What Is Plagiarism? How to Avoid It and Cite Sources

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What Is Plagiarism? How to Avoid It and Cite Sources

When it comes to plagiarizing, we only have one thing to say: don't.

· Writers' Zone ·
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Plagiarism, as defined by the Oxford English Dictionary, is “the action or practice of taking someone else's work, idea, etc., and passing it off as one's own.”

This includes copying and pasting text from other sources and inserting them into your own work, or even just rewording text from another source. Anything that does not reflect your own thoughts or ideas, with incorrect attributions, or a lack thereof, is an act of plagiarism.

There are also less obvious forms of plagiarism. In an article covering common forms of plagiarism, Bowdoin University provided an example of indirect plagiarism:

Original Source Student Writer
"Contrast the condition into which all these friendly Indians are suddenly plunged now, with their conditions two years previous..."
"Only two years later, all these friendly Sioux were suddenly plunged into new conditions."

While this does not directly copy text from the source, it does provide an almost identical explanation with similar wording. Instead of "friendly Sioux were suddenly plunged into new conditions," the author could have summarized the text, saying: "the Sioux tribe, a group of amiable individuals, found themselves in uncharted territory."

This effectively communicates the information from the source, but in a new and original way. The key here is that the phrasing is all your own.

Additionally, taking a quote and using a thesaurus, so the words are not identical, is also an act of plagiarism. Discover Magazine wrote an article titled, "Copy, Paste, Thesaurus?" where they show specific examples of this:


Lore perpetuates the myth of innovation as a solitary act, a flash of creative insight, an Aha! moment in the mind of a genius. People apparently prefer to believe in the rugged individualism of discovery, perhaps because they rarely get to see the sausage-making process behind every breakthrough innovation.

Three decades of research has clearly revealed that innovation is most often a group effort. Thomas Edison, for example, is remembered as probably the greatest American inventor of the early twentieth century. From his fertile mind came the light bulb and the phonograph, along with more than a thousand other patented inventions over a sixty-year career. But he hardly worked alone.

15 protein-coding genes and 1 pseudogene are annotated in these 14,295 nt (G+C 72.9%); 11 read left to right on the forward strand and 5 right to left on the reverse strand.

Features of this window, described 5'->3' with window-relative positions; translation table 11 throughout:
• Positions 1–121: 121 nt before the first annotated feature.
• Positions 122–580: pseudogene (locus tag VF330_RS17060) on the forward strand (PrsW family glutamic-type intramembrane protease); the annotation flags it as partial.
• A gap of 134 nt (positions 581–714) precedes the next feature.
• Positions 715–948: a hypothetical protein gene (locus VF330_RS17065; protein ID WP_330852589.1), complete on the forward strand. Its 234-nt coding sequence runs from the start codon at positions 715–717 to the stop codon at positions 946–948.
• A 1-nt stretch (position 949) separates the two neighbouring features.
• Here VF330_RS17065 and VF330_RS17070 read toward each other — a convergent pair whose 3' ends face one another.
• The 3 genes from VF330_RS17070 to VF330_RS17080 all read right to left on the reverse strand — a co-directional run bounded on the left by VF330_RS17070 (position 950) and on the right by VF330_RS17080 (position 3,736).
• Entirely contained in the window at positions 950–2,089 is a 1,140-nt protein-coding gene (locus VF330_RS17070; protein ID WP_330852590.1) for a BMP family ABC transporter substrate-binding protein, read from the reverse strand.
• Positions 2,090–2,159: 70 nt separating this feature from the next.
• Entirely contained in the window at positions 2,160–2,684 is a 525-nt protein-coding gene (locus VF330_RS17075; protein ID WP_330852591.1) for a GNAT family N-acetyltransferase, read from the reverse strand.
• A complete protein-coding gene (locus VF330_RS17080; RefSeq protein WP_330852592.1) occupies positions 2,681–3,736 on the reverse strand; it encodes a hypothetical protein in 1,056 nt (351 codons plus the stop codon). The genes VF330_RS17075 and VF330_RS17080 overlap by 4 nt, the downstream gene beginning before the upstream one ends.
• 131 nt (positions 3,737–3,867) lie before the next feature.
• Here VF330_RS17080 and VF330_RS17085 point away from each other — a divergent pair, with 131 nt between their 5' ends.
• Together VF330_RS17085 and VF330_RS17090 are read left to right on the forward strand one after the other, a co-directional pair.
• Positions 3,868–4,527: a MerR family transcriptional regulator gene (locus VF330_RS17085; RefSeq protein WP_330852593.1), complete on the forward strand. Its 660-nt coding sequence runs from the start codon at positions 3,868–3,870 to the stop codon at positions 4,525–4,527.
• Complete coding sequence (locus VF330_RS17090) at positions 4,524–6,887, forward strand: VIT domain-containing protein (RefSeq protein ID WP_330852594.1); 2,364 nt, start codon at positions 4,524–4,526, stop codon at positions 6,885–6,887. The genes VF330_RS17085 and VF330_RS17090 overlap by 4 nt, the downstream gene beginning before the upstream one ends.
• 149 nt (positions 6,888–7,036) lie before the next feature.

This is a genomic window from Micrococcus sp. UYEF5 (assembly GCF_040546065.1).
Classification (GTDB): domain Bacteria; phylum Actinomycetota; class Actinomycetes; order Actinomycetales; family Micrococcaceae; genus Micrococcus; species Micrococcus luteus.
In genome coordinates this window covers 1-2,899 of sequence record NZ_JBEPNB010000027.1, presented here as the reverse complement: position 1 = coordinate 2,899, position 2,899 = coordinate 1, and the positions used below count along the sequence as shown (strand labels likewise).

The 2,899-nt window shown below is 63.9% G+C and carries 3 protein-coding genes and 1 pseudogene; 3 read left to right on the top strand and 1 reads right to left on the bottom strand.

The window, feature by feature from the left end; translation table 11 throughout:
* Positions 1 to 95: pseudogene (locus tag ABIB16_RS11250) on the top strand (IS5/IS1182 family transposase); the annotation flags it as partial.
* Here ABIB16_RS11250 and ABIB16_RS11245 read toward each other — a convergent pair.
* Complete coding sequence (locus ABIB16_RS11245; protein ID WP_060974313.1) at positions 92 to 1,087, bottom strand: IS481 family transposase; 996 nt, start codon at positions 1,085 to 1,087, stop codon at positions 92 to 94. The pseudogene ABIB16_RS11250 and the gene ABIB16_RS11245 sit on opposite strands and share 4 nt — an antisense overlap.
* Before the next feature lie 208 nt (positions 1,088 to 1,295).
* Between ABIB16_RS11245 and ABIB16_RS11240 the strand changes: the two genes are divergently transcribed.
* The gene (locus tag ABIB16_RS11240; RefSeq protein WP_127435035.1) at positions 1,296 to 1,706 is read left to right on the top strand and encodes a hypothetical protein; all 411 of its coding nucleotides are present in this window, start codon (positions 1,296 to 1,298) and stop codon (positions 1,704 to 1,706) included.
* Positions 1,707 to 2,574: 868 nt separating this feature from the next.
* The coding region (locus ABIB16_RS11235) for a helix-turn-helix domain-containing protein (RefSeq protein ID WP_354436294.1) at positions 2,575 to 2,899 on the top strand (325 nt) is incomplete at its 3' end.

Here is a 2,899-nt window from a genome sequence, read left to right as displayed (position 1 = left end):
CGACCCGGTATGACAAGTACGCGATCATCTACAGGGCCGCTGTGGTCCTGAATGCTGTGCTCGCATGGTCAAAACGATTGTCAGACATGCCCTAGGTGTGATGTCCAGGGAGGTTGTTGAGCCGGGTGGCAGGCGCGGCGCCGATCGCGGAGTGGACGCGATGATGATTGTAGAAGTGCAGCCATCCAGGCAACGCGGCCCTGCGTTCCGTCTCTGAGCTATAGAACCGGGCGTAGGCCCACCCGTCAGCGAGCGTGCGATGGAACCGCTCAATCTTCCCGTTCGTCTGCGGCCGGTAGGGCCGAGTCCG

Wisdom perpetuates the legend of modernism as a private act, a spark of originality imminent, an Aha! Instant in the brain of a mastermind. People in fact favor to consider in the rough individuality of detection, possibly since they hardly ever get to see the sausage-making process behind every get through modernism.

Three decades of investigate has obviously exposed that modernism is most often a group attempt. Thomas Edison, for example, is remembered as almost certainly the most American discoverer of the untimely 20th century. From his productive intelligence came the brightest bulb and the turntable, along with additional than a thousand further untested inventions over a sixty-year vocation. However, he only just worked by yourself.

In the example from Discover, you see that while the text is different, this is not an original piece of writing by any means. 

How Can You Avoid Plagiarizing?

Now that we've defined plagiarism, let's take a look at some ways to avoid it.

Avoiding plagiarism is easy; you simply inform the reader of where you found your information. That's it. As shown above, I found my definition of plagiarism on the Oxford English Dictionary's website. I provided the exact source and used the insert link option, which is highlighted in blue in the image below. 

Image title

Super easy.

While DZone doesn't require authors to use internal citations within their article, we do ask that any direct quotes reference the original source via a URL link. For example:

According to Brian Goetz's book Java Concurrency in Practice, "It is far easier to design a class to be thread-safe than to retrofit it for thread safety later."

You can also provide references to sources further down the page, as long as the sources are not directly quoted. This is especially handy if your source is not available online, like a book, talk, etc. It could look something like this:


Why Does Attribution Matter?

Plagiarism is theft. And it's not cool. At DZone, we take pride in our authors. We never want to publish someone else's hard work without the proper citations. DZone is all about creating a collaborative, learning community for developers. So we need to make sure we are all giving credit where credit is due. 

We hope this short guide helps you in your writing process. If you have any further questions about plagiarism, or how to properly reference sources on DZone, please feel free to drop a comment below or email us at editors@dzone.com.

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